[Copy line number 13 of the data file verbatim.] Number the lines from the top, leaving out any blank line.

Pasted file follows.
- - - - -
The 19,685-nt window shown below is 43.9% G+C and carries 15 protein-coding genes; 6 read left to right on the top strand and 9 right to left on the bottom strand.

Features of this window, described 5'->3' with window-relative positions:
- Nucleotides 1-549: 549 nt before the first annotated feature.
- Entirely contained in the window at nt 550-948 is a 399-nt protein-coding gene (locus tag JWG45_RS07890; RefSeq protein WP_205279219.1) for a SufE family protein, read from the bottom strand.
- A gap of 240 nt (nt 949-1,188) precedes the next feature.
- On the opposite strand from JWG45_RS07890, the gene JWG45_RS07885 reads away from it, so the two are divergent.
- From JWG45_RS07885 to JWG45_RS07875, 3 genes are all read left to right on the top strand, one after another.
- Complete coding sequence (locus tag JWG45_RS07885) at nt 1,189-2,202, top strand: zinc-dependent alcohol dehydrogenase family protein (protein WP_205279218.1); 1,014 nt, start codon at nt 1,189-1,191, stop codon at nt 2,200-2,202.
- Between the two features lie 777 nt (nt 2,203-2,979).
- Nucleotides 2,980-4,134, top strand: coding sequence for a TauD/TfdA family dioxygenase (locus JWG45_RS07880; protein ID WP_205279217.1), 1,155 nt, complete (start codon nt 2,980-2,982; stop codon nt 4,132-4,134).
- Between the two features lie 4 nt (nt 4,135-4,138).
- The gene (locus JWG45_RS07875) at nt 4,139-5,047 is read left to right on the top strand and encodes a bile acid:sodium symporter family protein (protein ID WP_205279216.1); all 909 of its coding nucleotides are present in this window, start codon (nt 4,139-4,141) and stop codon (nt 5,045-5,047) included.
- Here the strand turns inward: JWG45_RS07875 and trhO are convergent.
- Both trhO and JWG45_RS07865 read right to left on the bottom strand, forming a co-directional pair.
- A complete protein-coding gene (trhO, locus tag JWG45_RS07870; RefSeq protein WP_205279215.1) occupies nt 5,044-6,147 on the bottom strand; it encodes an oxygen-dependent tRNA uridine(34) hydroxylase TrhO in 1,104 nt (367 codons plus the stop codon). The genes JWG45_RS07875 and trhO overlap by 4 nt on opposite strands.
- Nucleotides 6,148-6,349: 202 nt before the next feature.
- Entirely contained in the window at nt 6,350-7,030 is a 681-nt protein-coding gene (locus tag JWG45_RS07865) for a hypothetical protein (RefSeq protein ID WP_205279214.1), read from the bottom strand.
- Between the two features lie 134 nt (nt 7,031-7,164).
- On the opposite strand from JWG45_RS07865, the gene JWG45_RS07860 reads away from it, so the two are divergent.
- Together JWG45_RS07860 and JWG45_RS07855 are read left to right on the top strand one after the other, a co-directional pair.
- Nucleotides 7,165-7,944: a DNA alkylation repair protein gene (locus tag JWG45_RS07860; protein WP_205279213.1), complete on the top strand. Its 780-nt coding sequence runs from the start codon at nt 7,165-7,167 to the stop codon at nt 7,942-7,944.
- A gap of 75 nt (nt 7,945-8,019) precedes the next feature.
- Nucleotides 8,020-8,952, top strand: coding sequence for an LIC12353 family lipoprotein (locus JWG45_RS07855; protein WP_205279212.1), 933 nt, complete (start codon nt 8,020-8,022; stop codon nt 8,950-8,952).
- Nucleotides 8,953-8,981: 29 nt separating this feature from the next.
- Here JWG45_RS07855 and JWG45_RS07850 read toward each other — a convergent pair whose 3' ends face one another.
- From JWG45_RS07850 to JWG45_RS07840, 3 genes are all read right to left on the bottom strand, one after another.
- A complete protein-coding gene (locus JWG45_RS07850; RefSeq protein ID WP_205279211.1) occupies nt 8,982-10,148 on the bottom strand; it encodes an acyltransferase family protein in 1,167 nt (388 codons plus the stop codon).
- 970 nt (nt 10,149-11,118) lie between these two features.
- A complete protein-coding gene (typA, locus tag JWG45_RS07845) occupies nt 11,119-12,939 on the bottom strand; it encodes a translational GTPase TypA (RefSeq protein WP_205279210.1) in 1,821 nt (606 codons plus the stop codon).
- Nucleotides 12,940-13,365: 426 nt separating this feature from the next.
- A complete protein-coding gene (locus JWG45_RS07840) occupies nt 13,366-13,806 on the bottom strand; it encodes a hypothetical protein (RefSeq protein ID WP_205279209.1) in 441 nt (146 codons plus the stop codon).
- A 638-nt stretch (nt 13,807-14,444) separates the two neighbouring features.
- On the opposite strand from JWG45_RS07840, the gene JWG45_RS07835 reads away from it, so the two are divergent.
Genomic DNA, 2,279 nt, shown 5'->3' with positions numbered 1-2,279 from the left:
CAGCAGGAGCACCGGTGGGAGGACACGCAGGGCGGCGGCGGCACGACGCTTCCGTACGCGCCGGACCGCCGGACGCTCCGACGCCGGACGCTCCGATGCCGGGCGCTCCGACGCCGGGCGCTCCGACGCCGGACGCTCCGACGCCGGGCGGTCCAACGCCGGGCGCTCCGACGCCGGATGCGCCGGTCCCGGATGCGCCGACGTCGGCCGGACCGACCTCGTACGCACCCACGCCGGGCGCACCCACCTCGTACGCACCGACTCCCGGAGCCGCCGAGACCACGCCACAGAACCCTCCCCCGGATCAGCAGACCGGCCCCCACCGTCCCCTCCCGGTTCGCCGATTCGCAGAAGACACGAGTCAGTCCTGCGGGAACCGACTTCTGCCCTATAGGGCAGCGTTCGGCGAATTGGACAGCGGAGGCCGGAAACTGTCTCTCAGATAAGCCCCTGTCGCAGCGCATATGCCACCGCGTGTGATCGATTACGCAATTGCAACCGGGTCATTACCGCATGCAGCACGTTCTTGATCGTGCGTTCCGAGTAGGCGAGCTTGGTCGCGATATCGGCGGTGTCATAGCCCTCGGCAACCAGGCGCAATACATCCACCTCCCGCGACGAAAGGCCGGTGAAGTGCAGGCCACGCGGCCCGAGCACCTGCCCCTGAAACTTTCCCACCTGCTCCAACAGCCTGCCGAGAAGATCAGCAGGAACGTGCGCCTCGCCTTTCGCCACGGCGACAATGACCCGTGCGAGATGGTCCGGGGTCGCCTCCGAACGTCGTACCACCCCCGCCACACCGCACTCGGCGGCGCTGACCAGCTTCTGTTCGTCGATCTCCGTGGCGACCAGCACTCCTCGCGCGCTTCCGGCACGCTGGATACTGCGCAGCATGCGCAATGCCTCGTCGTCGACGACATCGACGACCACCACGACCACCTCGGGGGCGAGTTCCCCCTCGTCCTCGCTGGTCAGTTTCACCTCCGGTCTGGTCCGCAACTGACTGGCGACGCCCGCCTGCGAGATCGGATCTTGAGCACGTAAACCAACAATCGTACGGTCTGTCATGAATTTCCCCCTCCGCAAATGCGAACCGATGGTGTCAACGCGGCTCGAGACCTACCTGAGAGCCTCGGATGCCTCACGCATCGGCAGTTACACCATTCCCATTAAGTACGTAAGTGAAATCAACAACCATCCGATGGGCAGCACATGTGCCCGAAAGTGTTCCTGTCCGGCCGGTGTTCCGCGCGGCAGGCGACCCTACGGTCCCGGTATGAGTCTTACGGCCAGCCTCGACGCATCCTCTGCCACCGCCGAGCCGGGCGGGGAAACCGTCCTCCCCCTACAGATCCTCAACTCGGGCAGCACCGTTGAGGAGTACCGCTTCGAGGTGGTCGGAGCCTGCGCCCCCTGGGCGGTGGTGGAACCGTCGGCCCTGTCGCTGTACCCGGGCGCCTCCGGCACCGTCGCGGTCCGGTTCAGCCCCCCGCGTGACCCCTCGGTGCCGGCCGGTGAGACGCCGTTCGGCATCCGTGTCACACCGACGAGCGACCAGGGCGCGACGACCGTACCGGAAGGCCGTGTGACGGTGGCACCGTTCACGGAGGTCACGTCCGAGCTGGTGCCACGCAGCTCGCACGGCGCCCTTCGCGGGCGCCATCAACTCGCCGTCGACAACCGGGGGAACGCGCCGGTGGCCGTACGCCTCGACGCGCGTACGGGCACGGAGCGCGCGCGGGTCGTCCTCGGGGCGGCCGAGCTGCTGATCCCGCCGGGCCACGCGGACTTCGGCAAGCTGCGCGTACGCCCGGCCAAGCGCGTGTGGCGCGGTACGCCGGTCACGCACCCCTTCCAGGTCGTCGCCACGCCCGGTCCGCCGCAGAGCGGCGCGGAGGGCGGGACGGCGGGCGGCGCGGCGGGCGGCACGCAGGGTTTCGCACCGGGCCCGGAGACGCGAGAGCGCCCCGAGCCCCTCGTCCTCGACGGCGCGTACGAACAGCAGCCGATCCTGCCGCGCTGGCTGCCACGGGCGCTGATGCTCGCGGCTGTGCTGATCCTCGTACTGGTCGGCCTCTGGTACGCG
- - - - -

- Here the strand turns inward: JWG45_RS07875 and trhO are convergent.